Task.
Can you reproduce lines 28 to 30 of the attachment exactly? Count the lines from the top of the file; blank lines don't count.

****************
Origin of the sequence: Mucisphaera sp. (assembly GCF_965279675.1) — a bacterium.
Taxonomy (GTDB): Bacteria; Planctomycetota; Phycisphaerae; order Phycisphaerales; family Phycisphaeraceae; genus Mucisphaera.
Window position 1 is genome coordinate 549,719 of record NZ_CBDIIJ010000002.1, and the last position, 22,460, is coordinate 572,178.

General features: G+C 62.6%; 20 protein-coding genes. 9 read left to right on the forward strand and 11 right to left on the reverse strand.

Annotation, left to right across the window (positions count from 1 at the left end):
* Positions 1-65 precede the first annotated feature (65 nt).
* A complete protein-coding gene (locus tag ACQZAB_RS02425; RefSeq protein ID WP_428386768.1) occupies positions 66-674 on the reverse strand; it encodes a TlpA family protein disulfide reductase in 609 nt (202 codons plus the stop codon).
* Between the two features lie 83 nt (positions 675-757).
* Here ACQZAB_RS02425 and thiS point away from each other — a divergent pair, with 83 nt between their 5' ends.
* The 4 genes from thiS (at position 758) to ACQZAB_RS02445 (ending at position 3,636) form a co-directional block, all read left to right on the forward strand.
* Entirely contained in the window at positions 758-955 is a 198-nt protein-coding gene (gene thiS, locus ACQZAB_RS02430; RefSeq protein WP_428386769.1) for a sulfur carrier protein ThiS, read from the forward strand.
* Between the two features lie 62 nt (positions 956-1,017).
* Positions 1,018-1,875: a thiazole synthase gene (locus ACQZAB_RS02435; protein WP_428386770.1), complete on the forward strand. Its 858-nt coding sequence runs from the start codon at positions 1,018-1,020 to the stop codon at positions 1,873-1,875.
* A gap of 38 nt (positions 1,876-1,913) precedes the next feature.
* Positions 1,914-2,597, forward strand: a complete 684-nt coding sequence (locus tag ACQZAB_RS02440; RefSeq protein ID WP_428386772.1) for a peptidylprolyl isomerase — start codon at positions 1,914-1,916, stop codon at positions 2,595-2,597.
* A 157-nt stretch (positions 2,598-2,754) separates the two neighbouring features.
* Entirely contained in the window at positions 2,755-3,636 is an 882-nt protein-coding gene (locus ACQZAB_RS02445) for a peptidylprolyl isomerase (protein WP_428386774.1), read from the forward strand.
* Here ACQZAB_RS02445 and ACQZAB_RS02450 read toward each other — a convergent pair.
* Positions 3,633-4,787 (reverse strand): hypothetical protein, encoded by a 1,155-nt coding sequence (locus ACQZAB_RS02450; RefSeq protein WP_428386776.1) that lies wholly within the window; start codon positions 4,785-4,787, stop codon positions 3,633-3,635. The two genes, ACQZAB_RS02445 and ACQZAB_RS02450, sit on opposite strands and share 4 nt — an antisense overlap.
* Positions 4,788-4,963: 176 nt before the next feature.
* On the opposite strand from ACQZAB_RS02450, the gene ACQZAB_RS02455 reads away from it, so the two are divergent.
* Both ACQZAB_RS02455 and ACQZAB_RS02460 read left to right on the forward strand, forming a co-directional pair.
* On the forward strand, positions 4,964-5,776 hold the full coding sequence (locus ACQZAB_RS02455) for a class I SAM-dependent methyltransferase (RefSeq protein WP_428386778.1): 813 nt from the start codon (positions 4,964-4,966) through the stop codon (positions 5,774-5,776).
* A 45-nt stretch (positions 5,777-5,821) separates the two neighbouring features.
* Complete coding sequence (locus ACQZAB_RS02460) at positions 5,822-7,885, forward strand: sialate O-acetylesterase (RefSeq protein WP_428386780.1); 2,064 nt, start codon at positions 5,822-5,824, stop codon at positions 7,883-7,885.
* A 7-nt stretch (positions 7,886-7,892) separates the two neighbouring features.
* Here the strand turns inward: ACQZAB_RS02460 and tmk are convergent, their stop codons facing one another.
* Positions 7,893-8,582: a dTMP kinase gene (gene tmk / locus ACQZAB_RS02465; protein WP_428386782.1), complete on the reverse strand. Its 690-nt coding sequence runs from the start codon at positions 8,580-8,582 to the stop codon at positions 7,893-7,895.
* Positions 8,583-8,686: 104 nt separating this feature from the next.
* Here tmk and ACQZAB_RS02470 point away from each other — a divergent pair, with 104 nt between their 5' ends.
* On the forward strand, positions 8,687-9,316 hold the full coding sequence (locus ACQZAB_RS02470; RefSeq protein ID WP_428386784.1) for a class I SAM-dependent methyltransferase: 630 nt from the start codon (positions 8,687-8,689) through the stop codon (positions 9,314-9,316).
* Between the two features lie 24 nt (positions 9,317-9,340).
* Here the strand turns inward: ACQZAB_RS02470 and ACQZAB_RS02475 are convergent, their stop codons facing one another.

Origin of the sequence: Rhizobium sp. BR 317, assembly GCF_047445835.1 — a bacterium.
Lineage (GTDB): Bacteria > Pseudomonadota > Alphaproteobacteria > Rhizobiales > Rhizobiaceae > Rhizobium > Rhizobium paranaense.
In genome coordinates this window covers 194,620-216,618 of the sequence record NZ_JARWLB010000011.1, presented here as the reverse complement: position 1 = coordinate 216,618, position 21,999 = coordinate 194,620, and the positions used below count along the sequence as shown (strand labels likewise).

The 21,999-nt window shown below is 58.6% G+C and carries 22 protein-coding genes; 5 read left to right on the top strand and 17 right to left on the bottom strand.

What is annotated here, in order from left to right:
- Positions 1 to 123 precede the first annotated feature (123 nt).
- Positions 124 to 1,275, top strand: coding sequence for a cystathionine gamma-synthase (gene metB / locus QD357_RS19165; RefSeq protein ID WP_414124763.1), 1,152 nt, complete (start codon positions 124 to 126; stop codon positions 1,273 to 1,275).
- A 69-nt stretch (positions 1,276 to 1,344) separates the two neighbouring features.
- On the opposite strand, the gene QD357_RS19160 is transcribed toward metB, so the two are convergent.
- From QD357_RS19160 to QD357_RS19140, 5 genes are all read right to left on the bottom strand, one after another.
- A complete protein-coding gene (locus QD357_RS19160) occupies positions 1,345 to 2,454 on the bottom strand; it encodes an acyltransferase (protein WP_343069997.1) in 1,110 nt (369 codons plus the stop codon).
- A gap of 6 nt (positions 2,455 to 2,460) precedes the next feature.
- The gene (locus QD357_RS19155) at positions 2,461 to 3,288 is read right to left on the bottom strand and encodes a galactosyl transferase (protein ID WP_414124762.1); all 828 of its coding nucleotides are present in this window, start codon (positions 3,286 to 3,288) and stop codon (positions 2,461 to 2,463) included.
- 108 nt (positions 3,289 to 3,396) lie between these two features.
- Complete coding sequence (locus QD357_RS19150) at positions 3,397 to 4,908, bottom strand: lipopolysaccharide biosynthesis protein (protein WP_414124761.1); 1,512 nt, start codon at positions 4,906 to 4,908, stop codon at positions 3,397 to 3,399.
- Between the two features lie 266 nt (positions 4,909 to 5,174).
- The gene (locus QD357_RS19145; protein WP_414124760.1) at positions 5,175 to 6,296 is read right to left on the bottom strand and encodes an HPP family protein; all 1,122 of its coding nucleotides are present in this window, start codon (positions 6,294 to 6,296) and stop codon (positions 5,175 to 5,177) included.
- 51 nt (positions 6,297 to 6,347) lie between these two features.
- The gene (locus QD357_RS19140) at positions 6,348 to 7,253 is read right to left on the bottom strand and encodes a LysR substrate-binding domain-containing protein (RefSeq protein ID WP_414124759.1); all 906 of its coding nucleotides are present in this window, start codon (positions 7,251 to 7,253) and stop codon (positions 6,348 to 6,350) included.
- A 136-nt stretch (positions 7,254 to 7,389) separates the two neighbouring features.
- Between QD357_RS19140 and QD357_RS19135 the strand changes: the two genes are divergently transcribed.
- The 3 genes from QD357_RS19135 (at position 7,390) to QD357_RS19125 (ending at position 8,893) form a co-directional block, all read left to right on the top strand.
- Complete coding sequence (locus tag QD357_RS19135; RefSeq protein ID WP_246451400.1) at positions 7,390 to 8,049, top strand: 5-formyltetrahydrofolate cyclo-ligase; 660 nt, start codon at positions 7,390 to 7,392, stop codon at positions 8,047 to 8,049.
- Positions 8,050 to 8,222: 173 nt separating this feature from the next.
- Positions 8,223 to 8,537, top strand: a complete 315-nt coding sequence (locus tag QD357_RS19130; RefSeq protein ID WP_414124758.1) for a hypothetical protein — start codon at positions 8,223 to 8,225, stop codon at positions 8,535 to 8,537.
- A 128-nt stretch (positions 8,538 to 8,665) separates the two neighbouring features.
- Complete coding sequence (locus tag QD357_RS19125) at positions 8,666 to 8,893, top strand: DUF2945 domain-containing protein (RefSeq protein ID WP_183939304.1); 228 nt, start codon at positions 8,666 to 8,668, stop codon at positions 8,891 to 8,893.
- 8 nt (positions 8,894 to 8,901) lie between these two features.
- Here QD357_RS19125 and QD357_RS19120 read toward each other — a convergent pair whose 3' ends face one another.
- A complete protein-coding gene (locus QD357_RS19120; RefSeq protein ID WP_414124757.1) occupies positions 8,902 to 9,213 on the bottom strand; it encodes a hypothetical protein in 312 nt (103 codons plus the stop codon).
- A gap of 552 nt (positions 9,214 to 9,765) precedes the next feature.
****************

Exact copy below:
* Positions 7,893-8,582: a dTMP kinase gene (gene tmk / locus ACQZAB_RS02465; protein WP_428386782.1), complete on the reverse strand. Its 690-nt coding sequence runs from the start codon at positions 8,580-8,582 to the stop codon at positions 7,893-7,895.
* Positions 8,583-8,686: 104 nt separating this feature from the next.
* Here tmk and ACQZAB_RS02470 point away from each other — a divergent pair, with 104 nt between their 5' ends.